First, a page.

I don’t know, let’s say: “this Liberal Arts major concludes that something like 50% of organizations deploy monthly or less. [throws smoke bomb, and disappears!]”
13 years after the Spock and Scotty talk, things are probably better than they were back then. The only chart I have that goes back that far is the State of Agile one, which has shown tiny improvement since then.
I think the focus of DevOps has changed over the years and is less about deployment frequency and more about, I don’t know, making sure your software actually works in production - resilience? Also, as Adam comments on somewhere, DevOps has also made the culture of IT much better. We didn’t used to talk about, like, operations people being happy.
Putting the charts away and going back into the land of anecdotes, there’s a lot of work to be done when it comes to improving deployment frequency and over all improving how software is done. Again, things have improved, but not, like, for 100% of organizations, developers, and so forth. Or probably even 50% or 60%.
Also, it’s worth noting that we often forget how much has improved. I forget what bias it is, but a few years after a system improves, people reset their baseline for bad. You know: airline travel sucks, but we forget that traveling by horse is incalculably worse.
As you probably recall, dear readers, my other theory is that we can’t help ourselves when it comes to maintaining focus on the application layer, “developers.”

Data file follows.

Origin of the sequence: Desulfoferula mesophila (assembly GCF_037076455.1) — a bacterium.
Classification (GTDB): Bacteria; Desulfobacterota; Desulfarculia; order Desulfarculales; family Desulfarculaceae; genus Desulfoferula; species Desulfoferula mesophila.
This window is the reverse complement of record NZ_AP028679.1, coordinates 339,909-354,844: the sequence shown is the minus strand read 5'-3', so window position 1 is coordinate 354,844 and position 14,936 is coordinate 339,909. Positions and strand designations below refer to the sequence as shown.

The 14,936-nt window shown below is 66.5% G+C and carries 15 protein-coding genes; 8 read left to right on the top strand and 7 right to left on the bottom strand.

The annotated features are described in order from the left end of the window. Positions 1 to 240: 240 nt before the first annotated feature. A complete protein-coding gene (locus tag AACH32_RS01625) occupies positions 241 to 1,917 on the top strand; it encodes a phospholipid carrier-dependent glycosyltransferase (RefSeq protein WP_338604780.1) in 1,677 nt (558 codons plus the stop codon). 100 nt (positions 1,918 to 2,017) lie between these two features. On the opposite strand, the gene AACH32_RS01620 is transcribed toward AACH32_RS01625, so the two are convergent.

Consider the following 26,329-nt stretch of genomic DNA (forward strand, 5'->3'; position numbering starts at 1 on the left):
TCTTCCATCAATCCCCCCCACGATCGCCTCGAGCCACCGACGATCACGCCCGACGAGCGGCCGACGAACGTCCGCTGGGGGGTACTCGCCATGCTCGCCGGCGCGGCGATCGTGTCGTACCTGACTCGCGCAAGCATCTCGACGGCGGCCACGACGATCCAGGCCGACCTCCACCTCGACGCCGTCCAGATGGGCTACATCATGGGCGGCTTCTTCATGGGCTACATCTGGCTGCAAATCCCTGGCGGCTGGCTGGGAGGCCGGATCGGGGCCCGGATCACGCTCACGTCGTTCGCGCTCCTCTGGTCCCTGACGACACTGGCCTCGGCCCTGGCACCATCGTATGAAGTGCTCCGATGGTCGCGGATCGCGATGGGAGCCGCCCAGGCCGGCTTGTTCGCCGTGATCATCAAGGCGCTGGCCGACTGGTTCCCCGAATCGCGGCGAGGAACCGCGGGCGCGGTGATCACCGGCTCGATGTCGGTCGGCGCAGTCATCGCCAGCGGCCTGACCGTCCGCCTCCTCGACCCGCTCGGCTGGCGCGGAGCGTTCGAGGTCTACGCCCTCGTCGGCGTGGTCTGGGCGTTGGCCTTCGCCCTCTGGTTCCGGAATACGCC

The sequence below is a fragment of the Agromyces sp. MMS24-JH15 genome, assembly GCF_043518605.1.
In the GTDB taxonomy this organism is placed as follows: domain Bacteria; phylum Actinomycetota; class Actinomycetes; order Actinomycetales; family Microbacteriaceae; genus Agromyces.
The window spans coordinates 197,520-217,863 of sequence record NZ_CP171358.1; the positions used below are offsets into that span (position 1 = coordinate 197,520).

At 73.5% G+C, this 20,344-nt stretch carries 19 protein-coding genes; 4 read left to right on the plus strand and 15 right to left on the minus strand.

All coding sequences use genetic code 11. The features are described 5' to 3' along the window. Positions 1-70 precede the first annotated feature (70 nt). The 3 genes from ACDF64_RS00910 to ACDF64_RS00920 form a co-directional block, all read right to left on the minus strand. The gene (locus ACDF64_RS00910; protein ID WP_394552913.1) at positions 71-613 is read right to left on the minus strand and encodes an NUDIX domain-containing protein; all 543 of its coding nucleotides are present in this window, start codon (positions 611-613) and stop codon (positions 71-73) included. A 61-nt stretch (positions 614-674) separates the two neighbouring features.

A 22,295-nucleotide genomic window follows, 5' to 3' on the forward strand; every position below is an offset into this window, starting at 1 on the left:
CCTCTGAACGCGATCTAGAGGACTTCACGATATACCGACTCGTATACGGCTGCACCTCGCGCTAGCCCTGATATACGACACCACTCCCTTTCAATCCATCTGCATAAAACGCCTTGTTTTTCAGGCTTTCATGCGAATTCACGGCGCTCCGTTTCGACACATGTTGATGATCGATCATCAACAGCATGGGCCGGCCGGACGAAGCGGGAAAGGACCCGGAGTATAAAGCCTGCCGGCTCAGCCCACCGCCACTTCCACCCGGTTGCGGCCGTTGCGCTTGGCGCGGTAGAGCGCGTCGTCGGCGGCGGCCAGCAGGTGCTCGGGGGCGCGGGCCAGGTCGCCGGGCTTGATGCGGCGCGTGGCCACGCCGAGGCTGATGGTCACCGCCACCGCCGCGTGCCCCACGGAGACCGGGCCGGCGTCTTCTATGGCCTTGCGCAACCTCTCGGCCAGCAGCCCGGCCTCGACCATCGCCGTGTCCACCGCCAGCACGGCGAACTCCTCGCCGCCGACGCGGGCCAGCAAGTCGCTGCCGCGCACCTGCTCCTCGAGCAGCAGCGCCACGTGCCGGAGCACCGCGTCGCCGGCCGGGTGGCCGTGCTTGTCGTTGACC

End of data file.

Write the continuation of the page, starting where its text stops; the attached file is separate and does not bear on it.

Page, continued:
Every five or so years we have to dive down the stack and mess with the infrastructure layer, halting our work on making things better for developers. That work is not only halted, it’s usually tossed aside. Most recently, we did this with Kubernetes. That layer itself is totally fine…great, even for what it does, standardizing infrastructure over cloud (native) stacks: an API and data structure; configuration, release, and operational models; and even application architecture.
But the overall ecosystem (vendors and end-users) got too obsessed with Kubernetes, despite plenty of pleading not to by the the Kubernetes sages. The dog that caught the bus, etc. And we’re still too obsessed. Hopefully, it’s lessoning as it dawns on everyone that getting better at software means paying attention to the application layer and developer productivity.
Something like 50% of surveyed organizations can deploy their apps monthly or less. That number is probably less for large, not tech companies. Even if that’s 40%, even 30%, that number is great compared to what it probably was back in 2009. Let’s keep up the work to get the rest of them fixed up.
Talks I’ll be giving, things I’ll be doing, places I’ll be going.
June 28th, July 4th, July 11th Cloud Native for Financial Services talk series.August 21st to 24th SpringOne & VMware Explore US, in Las Vegas. Sep 6th to 7th DevOpsDays Des Moines, speaking. Sep 18th to 19th SHIFT in Zadar.
This DevOps question is a little unfair in that it can seem like it’s precise. I mean, it’s just some charts and trying to make sense of them. If we had all of the years of DORA charts with the deployment frequency and other characteristics over time, I think that’d be the best. Perhaps that exists! But I didn’t look long enough to find them. Tell me what you think, and see y’all next time.